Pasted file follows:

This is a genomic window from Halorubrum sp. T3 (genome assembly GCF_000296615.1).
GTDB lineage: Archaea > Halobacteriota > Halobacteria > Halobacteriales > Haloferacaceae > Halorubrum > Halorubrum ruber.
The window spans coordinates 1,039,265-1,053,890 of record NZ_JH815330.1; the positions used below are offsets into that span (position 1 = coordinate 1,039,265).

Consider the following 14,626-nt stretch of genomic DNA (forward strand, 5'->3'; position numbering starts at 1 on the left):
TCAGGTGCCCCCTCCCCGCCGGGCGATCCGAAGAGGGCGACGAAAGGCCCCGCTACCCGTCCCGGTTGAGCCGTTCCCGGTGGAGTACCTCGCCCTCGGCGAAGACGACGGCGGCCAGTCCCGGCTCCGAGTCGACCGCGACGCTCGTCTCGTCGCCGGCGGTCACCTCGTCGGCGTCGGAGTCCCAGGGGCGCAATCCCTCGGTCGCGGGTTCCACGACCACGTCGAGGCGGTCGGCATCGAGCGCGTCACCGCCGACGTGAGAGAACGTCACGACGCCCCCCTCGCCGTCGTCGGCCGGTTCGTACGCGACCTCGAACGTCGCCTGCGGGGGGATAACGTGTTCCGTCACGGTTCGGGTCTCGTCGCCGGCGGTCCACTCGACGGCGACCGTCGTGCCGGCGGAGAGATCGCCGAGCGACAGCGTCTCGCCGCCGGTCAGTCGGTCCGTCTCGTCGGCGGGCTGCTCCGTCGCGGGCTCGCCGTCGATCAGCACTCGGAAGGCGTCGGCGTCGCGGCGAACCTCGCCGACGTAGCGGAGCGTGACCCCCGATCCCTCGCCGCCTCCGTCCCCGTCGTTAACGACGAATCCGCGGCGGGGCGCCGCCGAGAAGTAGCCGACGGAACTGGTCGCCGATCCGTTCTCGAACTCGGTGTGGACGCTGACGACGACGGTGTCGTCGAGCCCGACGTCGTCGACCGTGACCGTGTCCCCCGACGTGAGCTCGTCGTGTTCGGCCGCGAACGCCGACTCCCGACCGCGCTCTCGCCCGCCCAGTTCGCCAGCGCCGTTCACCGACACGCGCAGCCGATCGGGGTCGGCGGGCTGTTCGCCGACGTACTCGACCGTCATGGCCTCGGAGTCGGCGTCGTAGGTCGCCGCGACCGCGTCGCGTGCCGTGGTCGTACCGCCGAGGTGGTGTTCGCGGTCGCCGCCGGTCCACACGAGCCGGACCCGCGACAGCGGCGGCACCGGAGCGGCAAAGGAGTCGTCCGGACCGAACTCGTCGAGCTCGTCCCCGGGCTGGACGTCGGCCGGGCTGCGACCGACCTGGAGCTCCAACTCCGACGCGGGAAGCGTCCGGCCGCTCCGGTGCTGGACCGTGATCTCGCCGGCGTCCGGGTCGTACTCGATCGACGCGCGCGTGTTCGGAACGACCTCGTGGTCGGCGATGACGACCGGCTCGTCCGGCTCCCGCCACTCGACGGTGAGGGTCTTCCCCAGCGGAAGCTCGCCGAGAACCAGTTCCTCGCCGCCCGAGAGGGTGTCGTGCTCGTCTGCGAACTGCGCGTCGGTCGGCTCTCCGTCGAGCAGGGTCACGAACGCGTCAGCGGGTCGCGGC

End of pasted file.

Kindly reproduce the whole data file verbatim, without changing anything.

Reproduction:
This is a genomic window from Halorubrum sp. T3 (genome assembly GCF_000296615.1).
GTDB lineage: Archaea > Halobacteriota > Halobacteria > Halobacteriales > Haloferacaceae > Halorubrum > Halorubrum ruber.
The window spans coordinates 1,039,265-1,053,890 of record NZ_JH815330.1; the positions used below are offsets into that span (position 1 = coordinate 1,039,265).

Consider the following 14,626-nt stretch of genomic DNA (forward strand, 5'->3'; position numbering starts at 1 on the left):
TCAGGTGCCCCCTCCCCGCCGGGCGATCCGAAGAGGGCGACGAAAGGCCCCGCTACCCGTCCCGGTTGAGCCGTTCCCGGTGGAGTACCTCGCCCTCGGCGAAGACGACGGCGGCCAGTCCCGGCTCCGAGTCGACCGCGACGCTCGTCTCGTCGCCGGCGGTCACCTCGTCGGCGTCGGAGTCCCAGGGGCGCAATCCCTCGGTCGCGGGTTCCACGACCACGTCGAGGCGGTCGGCATCGAGCGCGTCACCGCCGACGTGAGAGAACGTCACGACGCCCCCCTCGCCGTCGTCGGCCGGTTCGTACGCGACCTCGAACGTCGCCTGCGGGGGGATAACGTGTTCCGTCACGGTTCGGGTCTCGTCGCCGGCGGTCCACTCGACGGCGACCGTCGTGCCGGCGGAGAGATCGCCGAGCGACAGCGTCTCGCCGCCGGTCAGTCGGTCCGTCTCGTCGGCGGGCTGCTCCGTCGCGGGCTCGCCGTCGATCAGCACTCGGAAGGCGTCGGCGTCGCGGCGAACCTCGCCGACGTAGCGGAGCGTGACCCCCGATCCCTCGCCGCCTCCGTCCCCGTCGTTAACGACGAATCCGCGGCGGGGCGCCGCCGAGAAGTAGCCGACGGAACTGGTCGCCGATCCGTTCTCGAACTCGGTGTGGACGCTGACGACGACGGTGTCGTCGAGCCCGACGTCGTCGACCGTGACCGTGTCCCCCGACGTGAGCTCGTCGTGTTCGGCCGCGAACGCCGACTCCCGACCGCGCTCTCGCCCGCCCAGTTCGCCAGCGCCGTTCACCGACACGCGCAGCCGATCGGGGTCGGCGGGCTGTTCGCCGACGTACTCGACCGTCATGGCCTCGGAGTCGGCGTCGTAGGTCGCCGCGACCGCGTCGCGTGCCGTGGTCGTACCGCCGAGGTGGTGTTCGCGGTCGCCGCCGGTCCACACGAGCCGGACCCGCGACAGCGGCGGCACCGGAGCGGCAAAGGAGTCGTCCGGACCGAACTCGTCGAGCTCGTCCCCGGGCTGGACGTCGGCCGGGCTGCGACCGACCTGGAGCTCCAACTCCGACGCGGGAAGCGTCCGGCCGCTCCGGTGCTGGACCGTGATCTCGCCGGCGTCCGGGTCGTACTCGATCGACGCGCGCGTGTTCGGAACGACCTCGTGGTCGGCGATGACGACCGGCTCGTCCGGCTCCCGCCACTCGACGGTGAGGGTCTTCCCCAGCGGAAGCTCGCCGAGAACCAGTTCCTCGCCGCCCGAGAGGGTGTCGTGCTCGTCTGCGAACTGCGCGTCGGTCGGCTCTCCGTCGAGCAGGGTCACGAACGCGTCAGCGGGTCGCGGC